EU sets single market integrity as red line in Brexit talks
The EU’s chief Brexit negotiator Michel Barnier said late on Monday the bloc would “never, never, never” compromise the integrity of the single market in the upcoming trade negotiations with the UK.
“There will be no compromise on the single market. Never, never, never,” Barnier said at Queen’s University Belfast Monday evening. “It is our main asset on the EU side,” he said. “Never will the EU compromise, (make) fragile or unravel the single market, never."
The single market guarantees the free movement of goods, capital, services and labor among the members of the union.
With a collective population of over 500.0m people and consumers, the value of single market membership and that unfettered movement of goods and services was an important boon to businesses in the bloc.
The UK will remain part of the single market after Brexit day on 31 January until the end of the “transition period” at the end of 2020. During that time, both sides would try to strike a mutually beneficial trade deal.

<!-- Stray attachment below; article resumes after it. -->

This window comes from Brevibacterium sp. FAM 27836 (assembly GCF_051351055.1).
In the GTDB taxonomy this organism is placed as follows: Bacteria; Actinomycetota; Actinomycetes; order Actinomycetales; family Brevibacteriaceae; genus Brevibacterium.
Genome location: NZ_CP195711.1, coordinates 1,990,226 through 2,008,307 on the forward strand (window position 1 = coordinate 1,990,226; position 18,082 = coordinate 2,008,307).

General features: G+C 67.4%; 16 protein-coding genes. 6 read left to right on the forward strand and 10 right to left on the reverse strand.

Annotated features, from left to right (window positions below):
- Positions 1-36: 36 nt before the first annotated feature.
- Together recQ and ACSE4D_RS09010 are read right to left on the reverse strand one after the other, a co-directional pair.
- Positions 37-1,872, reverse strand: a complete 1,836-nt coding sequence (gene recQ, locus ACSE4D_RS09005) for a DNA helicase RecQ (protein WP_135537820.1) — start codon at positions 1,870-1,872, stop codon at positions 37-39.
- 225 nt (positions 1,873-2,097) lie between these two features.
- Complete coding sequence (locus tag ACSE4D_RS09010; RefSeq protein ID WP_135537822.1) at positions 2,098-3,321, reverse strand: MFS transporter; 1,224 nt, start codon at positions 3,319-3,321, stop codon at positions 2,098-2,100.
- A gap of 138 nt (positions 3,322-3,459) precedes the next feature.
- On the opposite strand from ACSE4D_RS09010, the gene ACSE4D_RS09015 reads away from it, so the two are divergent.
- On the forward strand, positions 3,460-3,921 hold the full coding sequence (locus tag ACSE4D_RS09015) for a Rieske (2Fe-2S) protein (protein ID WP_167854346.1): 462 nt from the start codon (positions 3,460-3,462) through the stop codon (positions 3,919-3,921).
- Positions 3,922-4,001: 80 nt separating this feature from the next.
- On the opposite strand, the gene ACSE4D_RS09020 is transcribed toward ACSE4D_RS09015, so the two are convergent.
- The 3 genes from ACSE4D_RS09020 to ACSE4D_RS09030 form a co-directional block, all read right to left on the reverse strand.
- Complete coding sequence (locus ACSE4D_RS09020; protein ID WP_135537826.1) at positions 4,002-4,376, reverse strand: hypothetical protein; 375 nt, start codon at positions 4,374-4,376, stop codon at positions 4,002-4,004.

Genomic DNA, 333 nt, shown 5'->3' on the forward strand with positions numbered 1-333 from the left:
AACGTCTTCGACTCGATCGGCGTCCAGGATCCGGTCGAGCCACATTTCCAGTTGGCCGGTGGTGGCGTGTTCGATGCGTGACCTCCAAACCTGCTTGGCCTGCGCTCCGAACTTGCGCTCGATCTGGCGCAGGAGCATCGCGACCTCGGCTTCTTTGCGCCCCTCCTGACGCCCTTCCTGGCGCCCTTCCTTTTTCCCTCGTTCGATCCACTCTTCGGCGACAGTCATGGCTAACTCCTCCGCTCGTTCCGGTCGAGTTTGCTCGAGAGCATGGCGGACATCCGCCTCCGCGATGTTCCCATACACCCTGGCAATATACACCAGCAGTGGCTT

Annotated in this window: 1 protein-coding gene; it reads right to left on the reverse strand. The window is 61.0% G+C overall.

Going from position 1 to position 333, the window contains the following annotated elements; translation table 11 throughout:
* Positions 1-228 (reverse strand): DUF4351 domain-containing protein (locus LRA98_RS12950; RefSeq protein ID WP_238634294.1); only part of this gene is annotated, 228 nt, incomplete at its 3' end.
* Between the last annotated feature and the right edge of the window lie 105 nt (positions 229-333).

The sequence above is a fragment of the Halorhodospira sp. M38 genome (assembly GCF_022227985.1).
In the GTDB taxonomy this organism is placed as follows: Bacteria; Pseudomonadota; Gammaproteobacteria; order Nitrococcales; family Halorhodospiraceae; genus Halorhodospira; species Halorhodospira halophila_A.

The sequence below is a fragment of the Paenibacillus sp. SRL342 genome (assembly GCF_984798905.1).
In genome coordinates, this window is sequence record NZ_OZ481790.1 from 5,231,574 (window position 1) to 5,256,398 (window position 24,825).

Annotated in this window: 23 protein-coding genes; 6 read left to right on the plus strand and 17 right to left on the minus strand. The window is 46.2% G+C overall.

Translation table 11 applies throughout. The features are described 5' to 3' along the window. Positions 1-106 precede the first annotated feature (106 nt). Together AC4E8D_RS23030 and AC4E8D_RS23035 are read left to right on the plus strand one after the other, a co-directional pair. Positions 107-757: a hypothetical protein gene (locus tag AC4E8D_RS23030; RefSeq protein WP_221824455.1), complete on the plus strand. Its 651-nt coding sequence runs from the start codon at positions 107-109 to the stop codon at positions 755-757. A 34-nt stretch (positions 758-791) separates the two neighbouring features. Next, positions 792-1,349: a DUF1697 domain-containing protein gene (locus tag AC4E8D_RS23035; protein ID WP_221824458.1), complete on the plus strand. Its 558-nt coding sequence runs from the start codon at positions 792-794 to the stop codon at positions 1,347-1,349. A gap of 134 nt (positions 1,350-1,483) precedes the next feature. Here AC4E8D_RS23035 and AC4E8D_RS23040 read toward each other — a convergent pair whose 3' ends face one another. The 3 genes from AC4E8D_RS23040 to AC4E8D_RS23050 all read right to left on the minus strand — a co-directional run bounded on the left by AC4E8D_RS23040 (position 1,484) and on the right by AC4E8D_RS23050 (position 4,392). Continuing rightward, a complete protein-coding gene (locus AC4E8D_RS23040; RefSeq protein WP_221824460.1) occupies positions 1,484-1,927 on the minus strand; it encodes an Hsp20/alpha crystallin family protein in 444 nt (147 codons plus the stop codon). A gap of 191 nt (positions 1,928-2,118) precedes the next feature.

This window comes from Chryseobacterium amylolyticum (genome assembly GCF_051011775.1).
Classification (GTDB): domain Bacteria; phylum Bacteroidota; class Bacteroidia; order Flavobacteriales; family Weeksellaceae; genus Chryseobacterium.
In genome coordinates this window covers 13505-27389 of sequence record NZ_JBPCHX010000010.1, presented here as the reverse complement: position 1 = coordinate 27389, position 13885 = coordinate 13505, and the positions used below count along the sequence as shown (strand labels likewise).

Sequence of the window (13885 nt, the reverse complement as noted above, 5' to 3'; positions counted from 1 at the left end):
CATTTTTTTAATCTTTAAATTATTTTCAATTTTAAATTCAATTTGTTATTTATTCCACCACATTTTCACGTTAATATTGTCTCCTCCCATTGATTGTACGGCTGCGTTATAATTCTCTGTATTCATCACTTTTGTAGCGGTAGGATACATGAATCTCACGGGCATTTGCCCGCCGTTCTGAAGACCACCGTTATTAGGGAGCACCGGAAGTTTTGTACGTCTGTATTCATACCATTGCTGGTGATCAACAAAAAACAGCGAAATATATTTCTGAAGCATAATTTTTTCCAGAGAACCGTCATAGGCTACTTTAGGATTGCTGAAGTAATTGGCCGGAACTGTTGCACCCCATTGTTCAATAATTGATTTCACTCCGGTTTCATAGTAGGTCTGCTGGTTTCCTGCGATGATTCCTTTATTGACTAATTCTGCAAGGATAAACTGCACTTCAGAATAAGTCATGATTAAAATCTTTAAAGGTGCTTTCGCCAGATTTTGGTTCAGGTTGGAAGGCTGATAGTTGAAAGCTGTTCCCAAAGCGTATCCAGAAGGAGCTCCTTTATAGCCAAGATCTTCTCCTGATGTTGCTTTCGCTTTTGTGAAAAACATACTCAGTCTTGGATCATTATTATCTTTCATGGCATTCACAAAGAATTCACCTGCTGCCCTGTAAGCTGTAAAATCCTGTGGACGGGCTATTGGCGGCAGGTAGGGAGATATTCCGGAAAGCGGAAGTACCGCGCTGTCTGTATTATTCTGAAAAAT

Yet there were concerns that the short timeline for the negotiations was too ambitious in order to secure an agreement.
“Leaving the EU, leaving the single market, leaving the customs union, it’s the choice of the UK, will have consequences. And what I saw in the past, in the last year, is that many of these consequences have been underestimated in the U.K., or not so well explained to the people,” Barnier said. “Now we have to face the reality and to be realistic.”
The UK's priority was to achieve the closest thing to frictionless trade, whereas for the EU what most mattered was maintaining a level playing field between both sides.
According to the Times, a leaked diplomatic document suggested that the EU was preparing to demand that the European Court of Justice enforce rules on trade, fishing and security even after Britain was classified as a third country.